Artist uses trucks as a canvas for social messages

Artist uses trucks as a canvas for social messages
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Artist uses trucks as a canvas for social messages
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Artist uses trucks as a canvas for social messages
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Artist uses trucks as a canvas for social messages
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Artist uses trucks as a canvas for social messages
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Updated 31 October 2018

Artist uses trucks as a canvas for social messages

Artist uses trucks as a canvas for social messages
  • Hayat aims to promote women’s rights through his art in Pakistan
  • Vehicles are like moving billboards, Unesco worker who conceptualized the idea says

PESHAWAR: At first glance, they resemble trucks like any other in Pakistan, painted in a myriad of colors and adorned with several accessories.
That is until one looks at the rear end of these vehicles.
At the back of each truck are images of women and girls, depicting a unique and powerful social message, and brought to fruition by truck artist, Hayat Khan.
Hayat has been painting colorful portraits of various celebrities on the back of trucks for the past 45 years, at the request of the owners who wanted to make their vehicles stand out. The portraits ranged from photos of film stars to military generals with former military chief, General Raheel Sharif, being the most popular choice off late.
However, it was in 2003, that Hayat, 55, had a brush with destiny when renowned filmmaker and anthropologist, Samar Minallah Khan, asked him if he had ever considered the idea of promoting girl’s education through his art. Hayat accepted the challenge and began painting the trucks, each brushstroke more powerful than other, and to highlight a social cause that was the need of the hour.
This was 15 years ago.
Today, Hayat, a father of five, actively champions the initiative through his extremely popular truck art, which he admits wasn’t easy to begin with, especially since he had to convince local truck owners to change their preferences and opt for messages which encouraged people to think – such as “education is power” and “education is light,” something which he believes is a basic right which should be extended to all children.
The end result was that, through his art, he has been able to educate the masses about sensitive topics such as a woman’s right to inheritance and speaking up against domestic violence.
Hayat says he realized the success of his initiative after a truck driver asked him to decorate his four oil tankers with similar messages.
“This was something new which attracted my heart,” Abdul Karim, the truck driver, said. “I like the picture where a young girl, with books in her hand and a school bag is under a thick green tree going to school,” Karim said “I think time has come to put something meaningful on our trucks and guide the people living in rural regions of the country.”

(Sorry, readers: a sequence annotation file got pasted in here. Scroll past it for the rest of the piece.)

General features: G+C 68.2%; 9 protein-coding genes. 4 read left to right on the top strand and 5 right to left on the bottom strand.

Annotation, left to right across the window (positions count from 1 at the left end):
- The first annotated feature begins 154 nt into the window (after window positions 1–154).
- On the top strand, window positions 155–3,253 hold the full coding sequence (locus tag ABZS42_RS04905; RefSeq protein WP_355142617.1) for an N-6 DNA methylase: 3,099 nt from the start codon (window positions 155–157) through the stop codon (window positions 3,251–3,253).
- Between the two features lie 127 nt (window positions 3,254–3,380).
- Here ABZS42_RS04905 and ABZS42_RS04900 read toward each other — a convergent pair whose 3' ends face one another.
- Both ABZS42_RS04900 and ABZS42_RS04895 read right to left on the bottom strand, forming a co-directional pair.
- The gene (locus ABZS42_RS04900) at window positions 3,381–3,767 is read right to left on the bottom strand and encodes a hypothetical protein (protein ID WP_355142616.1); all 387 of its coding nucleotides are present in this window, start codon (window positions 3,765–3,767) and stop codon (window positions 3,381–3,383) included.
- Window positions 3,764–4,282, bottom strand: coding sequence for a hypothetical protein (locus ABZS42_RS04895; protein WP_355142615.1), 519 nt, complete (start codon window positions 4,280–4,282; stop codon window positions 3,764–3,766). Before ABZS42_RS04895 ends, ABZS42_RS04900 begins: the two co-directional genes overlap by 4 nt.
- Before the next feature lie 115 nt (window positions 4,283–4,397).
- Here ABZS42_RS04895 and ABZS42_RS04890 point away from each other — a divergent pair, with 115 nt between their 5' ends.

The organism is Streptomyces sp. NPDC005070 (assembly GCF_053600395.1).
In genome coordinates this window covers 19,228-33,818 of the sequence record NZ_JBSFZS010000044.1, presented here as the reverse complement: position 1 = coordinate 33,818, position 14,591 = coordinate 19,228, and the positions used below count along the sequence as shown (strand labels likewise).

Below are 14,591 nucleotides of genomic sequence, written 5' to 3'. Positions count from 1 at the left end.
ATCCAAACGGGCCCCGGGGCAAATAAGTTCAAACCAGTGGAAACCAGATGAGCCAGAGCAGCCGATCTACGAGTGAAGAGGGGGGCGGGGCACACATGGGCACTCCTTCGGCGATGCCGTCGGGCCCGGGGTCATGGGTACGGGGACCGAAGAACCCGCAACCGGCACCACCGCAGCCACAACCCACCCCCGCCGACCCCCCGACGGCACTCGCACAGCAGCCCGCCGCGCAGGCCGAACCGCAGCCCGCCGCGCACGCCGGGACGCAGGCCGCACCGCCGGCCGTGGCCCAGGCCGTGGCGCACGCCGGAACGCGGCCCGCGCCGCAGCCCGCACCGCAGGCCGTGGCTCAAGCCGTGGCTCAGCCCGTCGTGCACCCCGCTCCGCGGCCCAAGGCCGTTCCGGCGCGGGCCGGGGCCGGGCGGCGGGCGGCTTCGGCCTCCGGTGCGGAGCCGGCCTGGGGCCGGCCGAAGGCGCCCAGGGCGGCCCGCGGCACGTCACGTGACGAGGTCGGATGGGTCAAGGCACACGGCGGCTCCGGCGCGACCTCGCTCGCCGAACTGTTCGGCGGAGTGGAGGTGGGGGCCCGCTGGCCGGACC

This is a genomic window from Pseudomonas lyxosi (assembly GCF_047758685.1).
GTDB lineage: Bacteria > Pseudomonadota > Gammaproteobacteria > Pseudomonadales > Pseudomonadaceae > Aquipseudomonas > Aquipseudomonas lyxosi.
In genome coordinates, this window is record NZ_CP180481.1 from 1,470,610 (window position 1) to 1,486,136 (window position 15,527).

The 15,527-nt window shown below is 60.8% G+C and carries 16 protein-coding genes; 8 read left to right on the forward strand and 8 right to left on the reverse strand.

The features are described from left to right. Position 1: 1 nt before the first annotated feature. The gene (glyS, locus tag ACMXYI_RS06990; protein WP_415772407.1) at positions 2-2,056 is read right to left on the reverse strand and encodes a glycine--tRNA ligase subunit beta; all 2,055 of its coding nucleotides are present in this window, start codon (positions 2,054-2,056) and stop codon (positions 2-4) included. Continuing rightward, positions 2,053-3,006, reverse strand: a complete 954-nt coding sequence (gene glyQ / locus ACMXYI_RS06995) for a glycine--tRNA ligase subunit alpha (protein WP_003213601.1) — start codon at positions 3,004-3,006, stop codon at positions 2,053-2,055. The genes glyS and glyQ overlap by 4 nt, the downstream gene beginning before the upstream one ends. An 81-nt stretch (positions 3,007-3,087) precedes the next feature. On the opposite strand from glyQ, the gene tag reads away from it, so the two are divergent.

Hayat concurs, adding that since the trucks are driven through far-flung areas, they are the ideal platform to create awareness about a social cause or concern.
However, his journey to success has not been without its share of hurdles and deterrents. “Even now people object to the paintings of women and girls reasoning that it is against religion,” Hayat told Arab News.
He added that with the passage of time, word of his work has spread and he is now getting orders from not just Peshawar but from Multan, Rawalpindi, Taxila and Kohistan, too.
Samar, on her part, says that she was always sure of Hayat’s success. As an active worker with Unesco lloking to promote girls’ education, Samar told Arab News that the reason she chose the idea was because trucks were such an indispensable part of the country’s landscape and transport sector.
“Trucks are like moving billboards. They travel day and night. I believe that in order to reach out to the audience at the grass roots level, it is important to find innovative means and tools that resonate with them and their traditions,” she said.
She added that she was able to work on a recent project with the assistance of the Asian Development Bank to promote literacy among the women in Punjab. The idea struck a chord with resident truck owners and drivers, with more than a dozen agreeing to be a part of the initiative.
Ahmed Nawaz is a truck driver from the Chakwal region of the Punjab province and drives his own truck. In Peshawar recently for some maintenance work, he said: “Truck artists are also available in Chakwal but [Hayat] Khan’s expertise is incomparable.”
Nawaz added that he prefers the pictures of beautiful actresses and sceneries on his truck but now he understands that was a futile exercise. “I think such portraits would bring positive change in the society and I want other truck drivers to follow the new trend,” he said, even as Hayat got to work by cleaning Nawaz’s truck and placing his tools in place.
“Today I am writing something different. It’s related to child marriages,” he said as he slowly began to sketch out the contours of his message “marrying daughters at a minor age is an offensive crime.”